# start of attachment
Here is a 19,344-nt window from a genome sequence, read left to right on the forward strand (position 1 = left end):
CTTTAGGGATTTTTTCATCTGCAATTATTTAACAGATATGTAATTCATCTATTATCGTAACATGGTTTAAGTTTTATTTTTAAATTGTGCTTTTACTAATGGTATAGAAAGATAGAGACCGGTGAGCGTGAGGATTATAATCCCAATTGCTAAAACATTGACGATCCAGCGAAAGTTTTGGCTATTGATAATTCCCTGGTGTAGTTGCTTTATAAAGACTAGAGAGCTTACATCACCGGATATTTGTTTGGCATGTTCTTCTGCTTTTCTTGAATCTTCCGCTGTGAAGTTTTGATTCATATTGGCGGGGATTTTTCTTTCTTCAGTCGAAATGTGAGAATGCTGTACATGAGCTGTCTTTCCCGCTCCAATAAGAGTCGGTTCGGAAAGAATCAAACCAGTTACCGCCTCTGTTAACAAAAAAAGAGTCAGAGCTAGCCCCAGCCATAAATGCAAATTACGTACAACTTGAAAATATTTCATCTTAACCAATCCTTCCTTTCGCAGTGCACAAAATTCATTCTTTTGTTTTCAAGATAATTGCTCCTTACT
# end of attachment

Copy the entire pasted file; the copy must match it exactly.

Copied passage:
Here is a 19,344-nt window from a genome sequence, read left to right on the forward strand (position 1 = left end):
CTTTAGGGATTTTTTCATCTGCAATTATTTAACAGATATGTAATTCATCTATTATCGTAACATGGTTTAAGTTTTATTTTTAAATTGTGCTTTTACTAATGGTATAGAAAGATAGAGACCGGTGAGCGTGAGGATTATAATCCCAATTGCTAAAACATTGACGATCCAGCGAAAGTTTTGGCTATTGATAATTCCCTGGTGTAGTTGCTTTATAAAGACTAGAGAGCTTACATCACCGGATATTTGTTTGGCATGTTCTTCTGCTTTTCTTGAATCTTCCGCTGTGAAGTTTTGATTCATATTGGCGGGGATTTTTCTTTCTTCAGTCGAAATGTGAGAATGCTGTACATGAGCTGTCTTTCCCGCTCCAATAAGAGTCGGTTCGGAAAGAATCAAACCAGTTACCGCCTCTGTTAACAAAAAAAGAGTCAGAGCTAGCCCCAGCCATAAATGCAAATTACGTACAACTTGAAAATATTTCATCTTAACCAATCCTTCCTTTCGCAGTGCACAAAATTCATTCTTTTGTTTTCAAGATAATTGCTCCTTACT